EVgo, the nation’s largest public EV fast charging network, recently added several more executives as it undergoes a new growth phase. Jonathan Levy, VP for Strategic Initiatives at EVgo, answered some questions about the new staff for CleanTechnica.
You recently added three members: Ivo Steklac is to become CTO, Jay Goldman the VP of Business Development, and Olga Shevorenkova the new VP of Corporate Development and Strategy. Why did the company add them? Can you provide some sense of what they will bring to the company?
As you know, EVgo owns and operates the nation’s largest public network of fast chargers for electric vehicles (EVs), with more than 1000 direct current fast chargers (DCFCs) in 60+ markets across 34 states. No one has built more public fast chargers than EVgo, and with the EV market rapidly growing,EVgo is poised to scale and build more chargers even faster than before. That also means growing the team, which is why we’ve added Ivo, Jay, and Olga as senior leaders at EVgo, along with many other dedicated EVgoers from diverse backgrounds with tons of excitement and expertise to bring to the company.
What do an engineer, an EV industry veteran, and a banker have in common? That’s not the start of a joke, but rather a nice reminder that talented leaders from a multitude of industries are drawn to EVgo and its mission to enable mass adoption of electric vehicles across the country. Ivo, in true Chief Technology Officer fashion, is leading EVgo’s technology efforts from software and U/X to the specifications for the chargers themselves. Jay is leading our business development efforts with automakers, deepening relationships with existing partners and building bridges to new stakeholders looking to lead in transportation electrification. Olga is leading up analytical efforts broadly within the organization in addition to corporate development strategy. All three bring complementary skillsets and enthusiasm for working with the already talented and rapidly expanding EVgo team.
What is the company roadmap over the next 3-5 years?
EVgo plans to build on its leading market position by continuing the grow our public network of fast chargers in addition to building dedicated networks for select customers. The company intends to grow in size of team, footprint of chargers — both in markets and number of chargers in a given market — as well as throughput, and continue to expand access to the benefits of electric vehicles for more drivers. EVgo’s partnership with Maven Gig has demonstrated the economic benefits of electrification to ride share drivers, and we expect similar interest from medium and heavy-duty fleets as the momentum tips even further to mass EV adoption. EVgo will grow to support the needs of these exploding market opportunities.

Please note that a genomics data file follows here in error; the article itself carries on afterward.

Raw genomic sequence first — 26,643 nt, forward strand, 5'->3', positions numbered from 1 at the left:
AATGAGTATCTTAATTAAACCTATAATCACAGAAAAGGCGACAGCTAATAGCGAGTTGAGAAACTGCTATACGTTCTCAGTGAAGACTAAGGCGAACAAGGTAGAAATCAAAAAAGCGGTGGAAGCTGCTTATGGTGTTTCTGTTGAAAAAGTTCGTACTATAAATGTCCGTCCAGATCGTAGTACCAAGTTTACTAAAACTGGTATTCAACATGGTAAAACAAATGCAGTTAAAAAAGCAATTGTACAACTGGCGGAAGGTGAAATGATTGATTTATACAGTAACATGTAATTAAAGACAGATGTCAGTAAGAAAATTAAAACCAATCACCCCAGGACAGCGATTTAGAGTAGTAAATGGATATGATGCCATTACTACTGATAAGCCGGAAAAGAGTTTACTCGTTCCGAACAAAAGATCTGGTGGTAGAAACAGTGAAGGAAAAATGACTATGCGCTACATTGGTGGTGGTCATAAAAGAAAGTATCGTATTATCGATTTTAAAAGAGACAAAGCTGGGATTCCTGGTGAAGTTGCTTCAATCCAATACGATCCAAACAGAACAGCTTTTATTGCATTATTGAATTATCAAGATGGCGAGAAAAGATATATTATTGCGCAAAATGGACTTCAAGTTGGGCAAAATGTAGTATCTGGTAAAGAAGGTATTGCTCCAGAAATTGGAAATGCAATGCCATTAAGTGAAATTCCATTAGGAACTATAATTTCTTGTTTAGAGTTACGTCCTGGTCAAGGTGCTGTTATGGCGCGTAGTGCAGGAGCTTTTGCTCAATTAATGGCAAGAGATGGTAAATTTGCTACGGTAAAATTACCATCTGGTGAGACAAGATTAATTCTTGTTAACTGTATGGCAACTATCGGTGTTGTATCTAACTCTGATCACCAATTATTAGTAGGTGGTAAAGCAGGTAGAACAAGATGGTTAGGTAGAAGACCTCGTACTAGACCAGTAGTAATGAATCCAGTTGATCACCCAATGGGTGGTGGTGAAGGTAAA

How do you decide or predict how many new chargers to install, and where to install them?
Since EVgo has been building public charging infrastructure for about 8 years, the company has not only a first mover’s advantage but also a first learner’s advantage. EVgo has long believed that integrating charging into drivers’ everyday lives is critical, which is why we have hundreds of chargers across the country at places like Whole Foods, WalMarts, Simon Malls, and more. As owners and operators of our charging stations, we like to work with people and companies who make great partners, both because of the amenities they can offer to EV drivers and their commitment to the overall EVgo customer experience. We also use previous performance data and other insights to plan the next wave of charging infrastructure. With more than $100B in automaker capital investments in EV manufacturing over the next few years, we know that drivers want more EV charging just about everywhere, and EVgo works directly with automakers, property owners, utilities, policymakers, and other stakeholders to build them where and when they’re needed.
Is the company looking into second-life applications of used EV batteries to use in EV chargers?
As a matter of fact, EVgo won an Energy Storage North America Innovation Award for deploying 2nd life batteries at a UC-SD EVgo site back in 2016. Since then, EVgo has deployed additional 2nd life BMW i3 batteries at a fast charging station in Union City and will deploy more new and second-life energy storage systems at other EVgo locations.
It may be premature, but do you have a sense yet how much less it might cost to deploy used EV batteries for EV chargers, instead of using new ones? The purpose of using batteries at EV chargers is demand charge reduction, correct?
If so, what potential is there to re-purpose these batteries, especially now that there are more and more EVs being manufactured?
Batteries can have a great deal of benefits at EV chargers, including reducing demand charges and avoiding strain on the grid at periods of peak demand. There is still work to be done to ascertain how much less it will cost to deploy 2nd life batteries compared to new batteries. This is due to a few factors, including current supply availability, rapidly declining costs of new batteries, and more.
EVgo is currently gathering operational data from deployed 2nd life batteries and so far see no operational issues with the systems — they electrically look like new batteries. There is a lot of potential in this area for improvement, and EVgo will continue to work with automakers, battery manufacturers, integrators, and others to maximize the impact on our systems.
Image Credit: evgonetwork, Wikipedia, CC BY 2.0
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